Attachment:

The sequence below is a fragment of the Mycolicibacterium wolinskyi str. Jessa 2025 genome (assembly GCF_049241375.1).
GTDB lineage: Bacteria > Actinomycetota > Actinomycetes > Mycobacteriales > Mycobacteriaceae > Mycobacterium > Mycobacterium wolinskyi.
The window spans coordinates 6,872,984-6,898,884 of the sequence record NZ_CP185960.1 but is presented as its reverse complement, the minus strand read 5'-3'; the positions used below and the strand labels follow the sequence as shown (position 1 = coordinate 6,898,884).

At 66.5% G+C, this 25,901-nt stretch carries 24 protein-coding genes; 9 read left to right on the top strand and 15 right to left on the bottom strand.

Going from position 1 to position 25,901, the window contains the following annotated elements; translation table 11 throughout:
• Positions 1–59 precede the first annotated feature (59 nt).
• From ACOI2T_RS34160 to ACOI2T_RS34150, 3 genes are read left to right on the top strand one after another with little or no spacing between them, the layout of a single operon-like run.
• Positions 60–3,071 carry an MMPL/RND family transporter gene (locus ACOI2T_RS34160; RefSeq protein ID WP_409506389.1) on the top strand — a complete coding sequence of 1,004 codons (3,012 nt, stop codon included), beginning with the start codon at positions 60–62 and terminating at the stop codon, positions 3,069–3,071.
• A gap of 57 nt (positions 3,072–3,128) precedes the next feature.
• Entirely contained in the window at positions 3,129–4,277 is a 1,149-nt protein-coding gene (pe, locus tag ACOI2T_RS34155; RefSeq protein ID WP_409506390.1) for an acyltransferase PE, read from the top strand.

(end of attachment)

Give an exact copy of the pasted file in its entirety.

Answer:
The sequence below is a fragment of the Mycolicibacterium wolinskyi str. Jessa 2025 genome (assembly GCF_049241375.1).
GTDB lineage: Bacteria > Actinomycetota > Actinomycetes > Mycobacteriales > Mycobacteriaceae > Mycobacterium > Mycobacterium wolinskyi.
The window spans coordinates 6,872,984-6,898,884 of the sequence record NZ_CP185960.1 but is presented as its reverse complement, the minus strand read 5'-3'; the positions used below and the strand labels follow the sequence as shown (position 1 = coordinate 6,898,884).

At 66.5% G+C, this 25,901-nt stretch carries 24 protein-coding genes; 9 read left to right on the top strand and 15 right to left on the bottom strand.

Going from position 1 to position 25,901, the window contains the following annotated elements; translation table 11 throughout:
• Positions 1–59 precede the first annotated feature (59 nt).
• From ACOI2T_RS34160 to ACOI2T_RS34150, 3 genes are read left to right on the top strand one after another with little or no spacing between them, the layout of a single operon-like run.
• Positions 60–3,071 carry an MMPL/RND family transporter gene (locus ACOI2T_RS34160; RefSeq protein ID WP_409506389.1) on the top strand — a complete coding sequence of 1,004 codons (3,012 nt, stop codon included), beginning with the start codon at positions 60–62 and terminating at the stop codon, positions 3,069–3,071.
• A gap of 57 nt (positions 3,072–3,128) precedes the next feature.
• Entirely contained in the window at positions 3,129–4,277 is a 1,149-nt protein-coding gene (pe, locus tag ACOI2T_RS34155; RefSeq protein ID WP_409506390.1) for an acyltransferase PE, read from the top strand.